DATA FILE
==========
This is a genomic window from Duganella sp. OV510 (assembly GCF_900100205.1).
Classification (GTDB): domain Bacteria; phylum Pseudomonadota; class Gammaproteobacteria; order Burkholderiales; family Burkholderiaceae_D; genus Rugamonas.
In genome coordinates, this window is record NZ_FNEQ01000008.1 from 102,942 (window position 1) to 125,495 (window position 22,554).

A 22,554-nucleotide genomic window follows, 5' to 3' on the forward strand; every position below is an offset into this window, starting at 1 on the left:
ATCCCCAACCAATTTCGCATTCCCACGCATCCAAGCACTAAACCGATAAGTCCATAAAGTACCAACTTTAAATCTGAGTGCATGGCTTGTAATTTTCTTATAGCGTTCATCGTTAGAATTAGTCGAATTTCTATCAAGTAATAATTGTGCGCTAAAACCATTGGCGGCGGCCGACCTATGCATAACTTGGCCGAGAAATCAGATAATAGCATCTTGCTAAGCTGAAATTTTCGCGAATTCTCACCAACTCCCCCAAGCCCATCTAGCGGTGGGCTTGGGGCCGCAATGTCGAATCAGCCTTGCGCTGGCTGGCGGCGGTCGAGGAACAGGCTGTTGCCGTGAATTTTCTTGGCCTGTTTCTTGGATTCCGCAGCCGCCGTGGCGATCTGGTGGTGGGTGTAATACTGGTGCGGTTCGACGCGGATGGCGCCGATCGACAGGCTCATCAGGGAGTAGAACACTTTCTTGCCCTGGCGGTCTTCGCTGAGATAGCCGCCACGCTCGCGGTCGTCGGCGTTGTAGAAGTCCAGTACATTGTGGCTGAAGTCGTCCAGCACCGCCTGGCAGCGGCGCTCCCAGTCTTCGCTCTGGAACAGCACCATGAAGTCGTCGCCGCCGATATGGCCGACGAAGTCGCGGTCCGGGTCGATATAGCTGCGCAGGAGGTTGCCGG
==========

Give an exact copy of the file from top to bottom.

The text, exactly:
This is a genomic window from Duganella sp. OV510 (assembly GCF_900100205.1).
Classification (GTDB): domain Bacteria; phylum Pseudomonadota; class Gammaproteobacteria; order Burkholderiales; family Burkholderiaceae_D; genus Rugamonas.
In genome coordinates, this window is record NZ_FNEQ01000008.1 from 102,942 (window position 1) to 125,495 (window position 22,554).

A 22,554-nucleotide genomic window follows, 5' to 3' on the forward strand; every position below is an offset into this window, starting at 1 on the left:
ATCCCCAACCAATTTCGCATTCCCACGCATCCAAGCACTAAACCGATAAGTCCATAAAGTACCAACTTTAAATCTGAGTGCATGGCTTGTAATTTTCTTATAGCGTTCATCGTTAGAATTAGTCGAATTTCTATCAAGTAATAATTGTGCGCTAAAACCATTGGCGGCGGCCGACCTATGCATAACTTGGCCGAGAAATCAGATAATAGCATCTTGCTAAGCTGAAATTTTCGCGAATTCTCACCAACTCCCCCAAGCCCATCTAGCGGTGGGCTTGGGGCCGCAATGTCGAATCAGCCTTGCGCTGGCTGGCGGCGGTCGAGGAACAGGCTGTTGCCGTGAATTTTCTTGGCCTGTTTCTTGGATTCCGCAGCCGCCGTGGCGATCTGGTGGTGGGTGTAATACTGGTGCGGTTCGACGCGGATGGCGCCGATCGACAGGCTCATCAGGGAGTAGAACACTTTCTTGCCCTGGCGGTCTTCGCTGAGATAGCCGCCACGCTCGCGGTCGTCGGCGTTGTAGAAGTCCAGTACATTGTGGCTGAAGTCGTCCAGCACCGCCTGGCAGCGGCGCTCCCAGTCTTCGCTCTGGAACAGCACCATGAAGTCGTCGCCGCCGATATGGCCGACGAAGTCGCGGTCCGGGTCGATATAGCTGCGCAGGAGGTTGCCGG